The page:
Employment screening requires careful use
The Dominion Post 9 May 2009
Screening is regularly employed when looking for new employees, often on the basis of skills and experience. But some employers take it too far.
Male managers at Gama Aviation have been outed for their vetting criteria for executive aircraft flight attendants. Women who applied for the positions could only get the job if they were "young, slim and single".
According to the company's former director of cabin services, Alexandria Proud, she was not allowed to employ males because they were perceived to be gay, which the owner "would not tolerate". All rather quaint and silly.
Gama Aviation is based in Farnborough, England, and supplies pilots and flight attendants for about 30 privately owned aircraft. It has about 120 staff and also owns several aircraft.
According to Ms Proud, Marwan Khalek, Gama's chief executive, vetted cabin crew candidates. One aircraft owner, Alireza Ittehedeh, insisted on inspecting them himself.
Ms Proud said the successful candidate would be female, physically attractive, aged 18 to 30, single and no larger than size 12. The Employment Tribunal in Southampton, England, is yet to deliver its verdict.
If such a case of constructive dismissal occurred in New Zealand, and Ms Proud resigned from an employer for the reasons she put forward, she would have strong grounds for a successful personal grievance. An employer's instructions to breach anti-discrimination laws would go to the heart of the employment relationship.
Anti-discrimination laws and research are always a hot topic. So are gender pay gaps.
Work in the Labour Department in this area is likely to suffer as a result of the recession. In March 2007, women earned on average 13 per cent less then men, which prompted the previous government to commence research into aligning female intensive roles with male roles involving similar skills to assist women argue for significant pay rises.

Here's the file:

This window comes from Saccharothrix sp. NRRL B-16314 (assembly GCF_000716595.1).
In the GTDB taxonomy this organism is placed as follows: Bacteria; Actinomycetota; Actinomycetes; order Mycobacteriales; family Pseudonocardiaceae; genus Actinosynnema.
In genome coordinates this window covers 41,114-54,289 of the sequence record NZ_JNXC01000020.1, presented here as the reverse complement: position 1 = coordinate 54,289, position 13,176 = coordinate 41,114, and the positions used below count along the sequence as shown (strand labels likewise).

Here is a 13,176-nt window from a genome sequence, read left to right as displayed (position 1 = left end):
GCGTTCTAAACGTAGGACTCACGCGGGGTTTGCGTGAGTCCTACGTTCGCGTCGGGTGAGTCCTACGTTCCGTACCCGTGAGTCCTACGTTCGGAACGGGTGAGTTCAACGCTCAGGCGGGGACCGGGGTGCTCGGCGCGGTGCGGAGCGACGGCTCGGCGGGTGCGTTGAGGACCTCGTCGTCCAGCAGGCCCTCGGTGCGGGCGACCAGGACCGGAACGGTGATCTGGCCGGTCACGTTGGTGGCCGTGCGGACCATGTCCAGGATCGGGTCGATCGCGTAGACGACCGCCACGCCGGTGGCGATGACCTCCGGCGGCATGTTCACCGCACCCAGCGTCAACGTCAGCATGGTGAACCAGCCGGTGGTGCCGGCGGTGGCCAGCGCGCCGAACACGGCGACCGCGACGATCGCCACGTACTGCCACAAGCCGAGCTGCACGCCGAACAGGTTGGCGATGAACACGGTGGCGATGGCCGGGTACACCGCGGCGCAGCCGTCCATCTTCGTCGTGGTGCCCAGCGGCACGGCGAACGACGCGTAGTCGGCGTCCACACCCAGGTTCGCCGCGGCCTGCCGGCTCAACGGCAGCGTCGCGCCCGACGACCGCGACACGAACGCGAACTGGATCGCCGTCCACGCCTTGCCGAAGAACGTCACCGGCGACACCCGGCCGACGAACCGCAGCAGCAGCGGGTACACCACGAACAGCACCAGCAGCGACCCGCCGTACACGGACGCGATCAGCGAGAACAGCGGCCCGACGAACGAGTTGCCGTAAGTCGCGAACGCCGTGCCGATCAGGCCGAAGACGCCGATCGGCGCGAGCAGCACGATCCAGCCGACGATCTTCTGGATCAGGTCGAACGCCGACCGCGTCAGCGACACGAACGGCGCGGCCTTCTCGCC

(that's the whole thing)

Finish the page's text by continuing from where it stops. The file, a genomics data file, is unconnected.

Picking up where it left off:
The times we are in and the change of government are likely to see that sort of work curtailed.
Interestingly, despite the recession, Britain's Labour Government has just introduced an equalities bill which will encourage large employers to conduct gender pay audits. They are to help narrow the wage divide.
After 2013, the measure will become compulsory for businesses that employ more than 250 staff. Those that fail to comply could be prosecuted.
Women in Britain still earn on average 17 per cent less than men almost 40 years after the first Equity Pay Act and the government hopes to bridge the gap by shaming employers into admitting how unequal their pay structures are. As you might expect, employers are complaining of the extra compliance costs and red tape for companies who are already struggling to cope in the recession.
However, the delay till 2013 marks a compromise to address this.
Ms Proud's case and the new English Bill highlight issues and attitudes that are as real in New Zealand as they are in England. Many employment undercurrents are now masked by the recession.
Peter Cullen is a partner at Cullen - the Employment Law Firm